In this age of self-starters connected via social media to the entire industrialized world with the ability to self-publish through sites like Amazon and LuLu, many wonder why the older way of doing things, namely conferences, are even necessary. We’ll answer that question with another question:
Have you seen what the majority of writers who think they can go it alone produce?
At the risk of offending the self-publishing movement, (a.k.a. the “Indie writer” movement) there are no mythical “Gate-keepers” attempting to prevent new talent from thriving. On the contrary, the publishing industry thrives on new talent.
Are there close-minded publishers and editors out there? Absolutely. They’re human beings, not evil, inter-dimensional snobs bent on preventing the free flow of ideas. There’s often a legitimate reason your story or novel was rejected. The concept of letting work that isn’t up to snuff through the supposed “gates” so “the people can discover it” is just an endorsement of laziness.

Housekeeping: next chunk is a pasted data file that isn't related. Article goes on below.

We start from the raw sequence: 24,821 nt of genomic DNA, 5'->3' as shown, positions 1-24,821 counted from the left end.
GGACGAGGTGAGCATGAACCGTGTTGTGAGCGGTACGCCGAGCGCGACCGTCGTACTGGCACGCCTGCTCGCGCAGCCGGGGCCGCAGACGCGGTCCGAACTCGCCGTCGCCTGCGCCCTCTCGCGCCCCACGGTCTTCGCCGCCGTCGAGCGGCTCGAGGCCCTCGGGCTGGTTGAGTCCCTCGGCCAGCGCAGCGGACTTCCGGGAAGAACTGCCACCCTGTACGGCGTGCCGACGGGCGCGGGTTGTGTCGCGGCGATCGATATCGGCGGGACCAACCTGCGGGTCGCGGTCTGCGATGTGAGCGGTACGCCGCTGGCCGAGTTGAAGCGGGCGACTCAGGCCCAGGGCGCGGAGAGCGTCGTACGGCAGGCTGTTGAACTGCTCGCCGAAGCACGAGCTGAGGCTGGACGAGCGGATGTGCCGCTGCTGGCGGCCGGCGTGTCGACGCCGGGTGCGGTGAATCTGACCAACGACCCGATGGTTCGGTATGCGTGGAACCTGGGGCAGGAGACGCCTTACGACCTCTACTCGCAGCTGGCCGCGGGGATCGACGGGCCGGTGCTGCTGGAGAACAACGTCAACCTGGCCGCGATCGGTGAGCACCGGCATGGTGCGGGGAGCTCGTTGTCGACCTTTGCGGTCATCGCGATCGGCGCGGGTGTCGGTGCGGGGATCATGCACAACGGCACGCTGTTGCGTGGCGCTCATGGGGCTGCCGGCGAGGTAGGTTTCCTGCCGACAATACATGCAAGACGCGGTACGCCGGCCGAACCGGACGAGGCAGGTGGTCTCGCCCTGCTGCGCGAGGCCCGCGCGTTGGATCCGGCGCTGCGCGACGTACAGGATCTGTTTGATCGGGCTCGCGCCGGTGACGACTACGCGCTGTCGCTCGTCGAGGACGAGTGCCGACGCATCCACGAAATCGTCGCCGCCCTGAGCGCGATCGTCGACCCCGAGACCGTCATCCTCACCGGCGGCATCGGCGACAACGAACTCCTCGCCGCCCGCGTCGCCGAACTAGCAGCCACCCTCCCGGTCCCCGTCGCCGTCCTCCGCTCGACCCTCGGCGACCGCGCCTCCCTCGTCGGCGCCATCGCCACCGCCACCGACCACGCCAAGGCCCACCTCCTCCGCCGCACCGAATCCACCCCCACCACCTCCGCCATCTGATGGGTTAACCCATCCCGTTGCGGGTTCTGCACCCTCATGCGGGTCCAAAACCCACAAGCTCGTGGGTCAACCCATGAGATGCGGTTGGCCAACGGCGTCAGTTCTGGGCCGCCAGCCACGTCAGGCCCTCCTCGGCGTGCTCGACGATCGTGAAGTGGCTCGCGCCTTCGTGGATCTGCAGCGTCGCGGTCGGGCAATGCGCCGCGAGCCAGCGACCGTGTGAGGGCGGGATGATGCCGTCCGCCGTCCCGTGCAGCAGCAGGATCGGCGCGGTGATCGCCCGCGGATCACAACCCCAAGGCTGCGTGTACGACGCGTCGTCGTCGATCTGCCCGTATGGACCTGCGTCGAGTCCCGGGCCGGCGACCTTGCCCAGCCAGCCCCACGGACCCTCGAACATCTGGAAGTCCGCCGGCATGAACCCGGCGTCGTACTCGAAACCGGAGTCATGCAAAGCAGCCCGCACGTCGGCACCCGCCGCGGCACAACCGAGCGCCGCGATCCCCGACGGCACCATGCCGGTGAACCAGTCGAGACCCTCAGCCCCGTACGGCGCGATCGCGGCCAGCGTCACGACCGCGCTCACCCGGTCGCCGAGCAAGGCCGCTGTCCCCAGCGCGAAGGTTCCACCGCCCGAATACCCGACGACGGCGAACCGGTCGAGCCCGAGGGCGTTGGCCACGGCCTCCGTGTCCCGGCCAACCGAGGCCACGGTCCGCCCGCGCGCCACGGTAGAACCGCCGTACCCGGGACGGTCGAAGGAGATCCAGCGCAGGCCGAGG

This is not to say all self-published writers turn out an inferior product. Some well-known traditionally published writers have turned to self-publishing their more controversial work, such as award-winning science fiction author Norman Spinrad. However, without professional involvement and input, the likelihood of not reaching one’s potential is vastly increased.
If you chose to become a surgeon, you wouldn’t (we hope!) buy a bunch of books on the type of surgery you found most interesting, absorb them and start cutting into someone. Why should writing be any different?
The answer, of course, is it shouldn’t. Writer’s conferences are there to help you, to guide you, and to ultimately provide for you a venue in which you can thrive while learning. Sitting in your home office uploading files can never substitute for that experience!